Google the name Tallulah Bankhead and you will be regaled (or mortified if your mores tend to the Victorian) by tales of the actor’s libertine appetites, her breakout performance in the Hitchcock classic Lifeboat, or her half-camp, half vamp villainess in the 1960s Batman television series. Wikipedia references her patrician mien —dahling not darling– her crusade to get to know Gary Cooper (Biblically if not especially well) and her elegantly debauched repartee with Chico Marx.
What you are unlikely to locate on any search engine, however, is an account of Bankhead’s star turn in the insurgency that produced the twin miracles of the industrial age, one celebrated, the other decidedly not: the American middle class and the racial democracy which birthed it.
The rebellious daughter of an aristocratic Southern Family, Bankhead made a point of appearing on stage and screen with African Americans such as Canada Lee, helped raise cash for exploited sharecroppers and championed anti-lynching legislation. It was her outspokenness that led organizers to recruit her for a 1947 Chicago rally to support James Hickman, a black steelworker charged with fatally shooting the slumlord who set the apartment fire that killed four of his children. Concluding the remarks that were prepared for her that autumn afternoon, she said:
“So long, however, as there exists anywhere on Earth one minority that is treated with contempt, that is herded into black slum areas, that is abused and insulted, so long will we have violence, hate, brutality, savagery. So long as there exists a Jewish problem, or a Mexican problem—or a problem of any minority—so long will one form of violence beget another. I am proud to be one of the humble gladiators in this struggle against narrow prejudice and stupidity.”
In his excellent retelling of the case, People Wasn’t Made to Burn: A True Story of Race, Housing and Murder in Chicago, the author Joe Allen writes that the mostly black audience of 1,200 people responded to Bankhead’s remarks with tears and raucous applause, causing her to ad lib for an encore: “I love the Negro race.”
This brought the house down and the rainbow coalition of African Americans, Trotskyites and trade unionists went on to win Hickman’s release and a crackdown on abusive landlords, adding another trophy to the mantel of a multicultural mutiny, that at its apogee, fueled the American century with the broad-based buying power it needed for takeoff.
If history is any guide, the American middle class could well catch its second wind if Occupy Wall Street ever discovers the Nation of Islam.
A generation before Brazil emancipated its slaves, and more than a century before South Africans of all races went to the polls, freedmen collaborated with poor whites, fortune-seeking carpetbaggers, careerist bureaucrats, and women suffragists to extend free education to all youths, expand the nation’s transportation grid, modernize a feudal tax system, build hospitals and universities, begin to untangle the byzantine relationship between labor and management, and reverse the budget-cutting measures that severs the economy’s jugular vein.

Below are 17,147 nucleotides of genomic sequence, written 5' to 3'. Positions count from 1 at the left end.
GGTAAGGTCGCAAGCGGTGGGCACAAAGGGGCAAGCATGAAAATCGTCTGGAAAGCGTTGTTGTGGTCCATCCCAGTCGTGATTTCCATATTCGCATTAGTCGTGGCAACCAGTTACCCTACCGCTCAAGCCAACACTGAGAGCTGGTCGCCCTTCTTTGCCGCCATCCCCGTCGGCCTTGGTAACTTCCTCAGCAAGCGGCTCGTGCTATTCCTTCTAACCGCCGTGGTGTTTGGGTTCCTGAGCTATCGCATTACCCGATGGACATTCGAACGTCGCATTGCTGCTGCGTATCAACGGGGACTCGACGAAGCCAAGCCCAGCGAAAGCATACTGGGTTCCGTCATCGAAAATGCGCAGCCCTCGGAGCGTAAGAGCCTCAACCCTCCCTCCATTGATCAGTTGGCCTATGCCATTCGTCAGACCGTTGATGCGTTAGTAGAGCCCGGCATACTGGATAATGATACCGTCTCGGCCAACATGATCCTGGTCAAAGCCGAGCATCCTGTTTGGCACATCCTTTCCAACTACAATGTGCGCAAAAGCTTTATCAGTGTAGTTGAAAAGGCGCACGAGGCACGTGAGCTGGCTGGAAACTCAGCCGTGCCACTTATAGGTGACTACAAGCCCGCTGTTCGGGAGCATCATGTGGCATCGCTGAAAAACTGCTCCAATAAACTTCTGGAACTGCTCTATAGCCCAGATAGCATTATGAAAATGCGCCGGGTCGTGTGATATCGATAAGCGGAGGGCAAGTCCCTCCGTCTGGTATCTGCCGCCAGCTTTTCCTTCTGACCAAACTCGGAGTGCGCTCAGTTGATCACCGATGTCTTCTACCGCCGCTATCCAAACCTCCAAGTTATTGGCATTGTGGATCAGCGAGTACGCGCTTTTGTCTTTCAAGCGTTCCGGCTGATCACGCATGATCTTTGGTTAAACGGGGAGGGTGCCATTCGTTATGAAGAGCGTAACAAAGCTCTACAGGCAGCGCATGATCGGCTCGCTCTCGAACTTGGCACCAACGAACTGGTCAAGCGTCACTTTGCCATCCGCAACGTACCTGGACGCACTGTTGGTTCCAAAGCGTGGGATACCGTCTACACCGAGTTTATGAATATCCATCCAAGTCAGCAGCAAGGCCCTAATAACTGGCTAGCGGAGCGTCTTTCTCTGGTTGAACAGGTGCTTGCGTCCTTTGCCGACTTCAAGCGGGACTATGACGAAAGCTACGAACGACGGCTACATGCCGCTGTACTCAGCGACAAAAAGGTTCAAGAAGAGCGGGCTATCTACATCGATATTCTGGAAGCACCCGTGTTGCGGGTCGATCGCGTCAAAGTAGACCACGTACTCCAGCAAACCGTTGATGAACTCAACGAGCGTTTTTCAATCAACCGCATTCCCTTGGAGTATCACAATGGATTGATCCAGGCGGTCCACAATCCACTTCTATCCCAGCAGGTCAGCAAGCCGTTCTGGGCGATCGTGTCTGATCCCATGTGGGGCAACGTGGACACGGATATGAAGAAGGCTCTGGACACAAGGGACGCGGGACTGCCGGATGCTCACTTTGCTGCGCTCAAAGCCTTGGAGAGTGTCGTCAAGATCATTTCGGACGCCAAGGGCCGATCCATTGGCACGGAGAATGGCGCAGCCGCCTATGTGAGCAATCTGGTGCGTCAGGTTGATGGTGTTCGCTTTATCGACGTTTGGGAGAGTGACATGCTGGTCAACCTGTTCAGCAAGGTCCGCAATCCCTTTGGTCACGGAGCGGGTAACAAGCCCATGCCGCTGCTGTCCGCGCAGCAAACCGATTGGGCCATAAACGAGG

In 1879, 55,000 working class white Virginians joined 110,000 freed slaves in open revolt, casting ballots for a newly-formed, populist third party that opposed the bone-deep spending cuts endorsed by both Democrats and Republicans, who had closed half the state’s fledgling public schools to repay principal and interest to wealthy Wall Street speculators.
The Readjusters campaigned to renegotiate state debts and reopen the schools that ordinary Virginians viewed as integral to their children’s’ futures, openly embracing “liberalism,” courting African American voters, challenging poll taxes and inveighing against the “power of wealth and privilege.” Between 1879 and 1883, the Readjusters ran the table, electing a governor, 6 of the state’s 10 Congressional delegates, and two U.S. senators, including the colorfully ironic General William “Billy” Mahone, a diminutive, tobacco-spitting ex-slaveholder and Confederate war hero.
Offering a cautionary tale for President Obama, Mahone was so cowed by conservatives’ depiction of a dark-skinned criminal—and sexual– menace that he effectively compromised the party to death, voting increasingly in lockstep with moderates, and watering down the party’s most popular reforms, leaving their political base unenthused. When white mobs murdered 7 blacks during an 1883 race riot in Danville, it provided the pretext for whites to patrol black neighborhoods with shotguns days later. Only 31 of the 1300 registered blacks turned out to vote; the Democrats won handily, finishing off the most potent interracial coalition in the antebellum era.